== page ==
Interelectrode Capacitance

Any two pieces of conducting material, when they are brought near each other, can act as a capacitor. Often, this interelectrode capacitance is so small that it can be neglected. It rarely amounts to more than a few picofarads. In utility circuits and at AF, interelectrode capacitance is not usually significant. But it can cause problems at RF. The chances for trouble increase as the frequency increases. The most common phenomena are feedback, and/or a change in the frequency characteristics of a circuit.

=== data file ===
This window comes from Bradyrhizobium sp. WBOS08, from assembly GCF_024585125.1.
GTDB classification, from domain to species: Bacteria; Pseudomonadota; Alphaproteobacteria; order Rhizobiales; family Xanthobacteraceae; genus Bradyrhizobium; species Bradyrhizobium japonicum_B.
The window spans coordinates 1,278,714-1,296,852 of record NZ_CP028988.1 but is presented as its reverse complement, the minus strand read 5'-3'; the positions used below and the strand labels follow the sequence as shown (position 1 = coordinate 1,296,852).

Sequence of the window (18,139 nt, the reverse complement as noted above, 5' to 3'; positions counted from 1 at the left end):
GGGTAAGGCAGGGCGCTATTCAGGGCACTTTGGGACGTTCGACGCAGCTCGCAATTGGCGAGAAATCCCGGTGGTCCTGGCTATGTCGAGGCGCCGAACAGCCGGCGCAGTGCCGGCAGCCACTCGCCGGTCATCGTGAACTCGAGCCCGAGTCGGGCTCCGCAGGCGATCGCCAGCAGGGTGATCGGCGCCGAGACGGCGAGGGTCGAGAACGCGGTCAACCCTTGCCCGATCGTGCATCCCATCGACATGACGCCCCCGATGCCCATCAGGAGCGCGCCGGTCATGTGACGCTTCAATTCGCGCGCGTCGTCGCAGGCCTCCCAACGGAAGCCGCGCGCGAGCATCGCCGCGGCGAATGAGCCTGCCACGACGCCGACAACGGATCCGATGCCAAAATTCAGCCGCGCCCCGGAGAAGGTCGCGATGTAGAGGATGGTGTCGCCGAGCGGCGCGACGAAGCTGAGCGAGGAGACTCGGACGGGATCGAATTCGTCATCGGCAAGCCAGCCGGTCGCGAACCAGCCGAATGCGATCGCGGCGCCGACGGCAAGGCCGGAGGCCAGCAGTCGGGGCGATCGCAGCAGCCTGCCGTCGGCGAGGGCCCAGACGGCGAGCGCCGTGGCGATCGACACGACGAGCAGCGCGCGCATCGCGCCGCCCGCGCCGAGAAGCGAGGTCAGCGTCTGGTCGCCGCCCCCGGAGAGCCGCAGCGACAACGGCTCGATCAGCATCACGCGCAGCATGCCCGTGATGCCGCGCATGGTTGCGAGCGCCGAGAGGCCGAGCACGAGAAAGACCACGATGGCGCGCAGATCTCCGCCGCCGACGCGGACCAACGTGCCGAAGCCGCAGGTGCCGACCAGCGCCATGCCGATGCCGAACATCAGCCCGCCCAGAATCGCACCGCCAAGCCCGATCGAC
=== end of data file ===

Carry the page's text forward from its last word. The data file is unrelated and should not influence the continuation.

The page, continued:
Interelectrode capacitance can be minimized by keeping wire leads as short as possible, by using shielded cables, and by enclosing sensitive circuits in metal housings.